A San Antonio plastic surgery center is supporting a bill in Congress that will require doctors to inform breast cancer patients on their post-surgery reconstructive options and what is covered by insurance.
Betsy Achilles had to have a double mastectomy and chemotherapy after she was diagnosed with breast cancer in 2007. She also experienced something about 70 percent of breast cancer surgery patients don't—she heard about all of her options.
"I had expanders put in at the time of the mastectomy and I have silicone implants," Achilles said. "That was the right choice for me."
Dr. Steven Pisano with PRMA Plastic Surgery in San Antonio said Achilles was lucky and that in the urgency of treatment, that choice more often than not, is not given.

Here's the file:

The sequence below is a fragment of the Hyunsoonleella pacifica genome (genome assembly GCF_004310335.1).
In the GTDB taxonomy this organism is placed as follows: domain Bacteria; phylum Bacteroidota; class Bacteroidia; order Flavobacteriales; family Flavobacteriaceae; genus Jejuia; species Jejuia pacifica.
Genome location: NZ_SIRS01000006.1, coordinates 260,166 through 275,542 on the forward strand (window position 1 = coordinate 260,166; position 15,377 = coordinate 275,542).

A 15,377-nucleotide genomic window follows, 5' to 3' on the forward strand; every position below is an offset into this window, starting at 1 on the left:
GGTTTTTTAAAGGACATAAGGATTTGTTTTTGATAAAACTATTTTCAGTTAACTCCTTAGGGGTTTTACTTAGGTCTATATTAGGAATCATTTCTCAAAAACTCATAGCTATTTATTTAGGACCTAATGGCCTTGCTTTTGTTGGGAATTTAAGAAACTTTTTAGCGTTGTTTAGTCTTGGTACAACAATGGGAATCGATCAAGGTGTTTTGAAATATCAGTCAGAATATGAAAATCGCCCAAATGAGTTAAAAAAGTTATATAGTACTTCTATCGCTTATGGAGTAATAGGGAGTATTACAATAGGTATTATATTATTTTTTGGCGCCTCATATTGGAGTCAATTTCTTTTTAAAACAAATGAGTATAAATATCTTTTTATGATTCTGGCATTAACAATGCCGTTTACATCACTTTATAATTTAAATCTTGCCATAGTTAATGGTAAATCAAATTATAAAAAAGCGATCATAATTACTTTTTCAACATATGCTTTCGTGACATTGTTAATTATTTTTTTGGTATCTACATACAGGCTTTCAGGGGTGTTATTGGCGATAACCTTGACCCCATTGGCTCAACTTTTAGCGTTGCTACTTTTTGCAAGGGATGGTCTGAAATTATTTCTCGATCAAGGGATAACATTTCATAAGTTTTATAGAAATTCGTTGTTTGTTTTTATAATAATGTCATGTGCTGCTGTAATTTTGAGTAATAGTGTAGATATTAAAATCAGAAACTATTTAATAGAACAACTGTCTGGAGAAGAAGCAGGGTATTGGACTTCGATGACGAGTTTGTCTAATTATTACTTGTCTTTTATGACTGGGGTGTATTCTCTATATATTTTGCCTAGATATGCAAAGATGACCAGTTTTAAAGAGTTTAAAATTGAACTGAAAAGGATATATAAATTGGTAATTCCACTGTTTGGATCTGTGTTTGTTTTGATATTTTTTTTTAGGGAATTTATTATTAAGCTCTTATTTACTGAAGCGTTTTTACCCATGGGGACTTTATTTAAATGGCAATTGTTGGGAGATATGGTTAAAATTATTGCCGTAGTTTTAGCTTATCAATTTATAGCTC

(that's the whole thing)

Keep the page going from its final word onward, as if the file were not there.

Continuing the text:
"We do a disservice to women by not taking the time to offer the reconstructive options and taking the time to set them up with the other treating physicians," Pisano said.
PRMA has breast reconstruction clients from Washington, Maine and Florida, most of who found out about their options on their own. This has lead the clinic to join other plastic surgeons to back the Breast Cancer Patient Education Act, a bill that would require patients to get the information upfront of all that's available and what is covered by insurance.
Many patients who have their breasts removed don’t realize that their insurance is required to pay for reconstruction, and that it can be done at the same time as the mastectomy itself.
Pisano said it just makes good sense.
"Women who have breast reconstruction after mastectomy return to work sooner, they have more productive lives, fewer episodes of depression," he said.
Achilles said she can certainly attest.
"Read the literature, let it absorb and make an educated decision on what is best for us and our families," she said.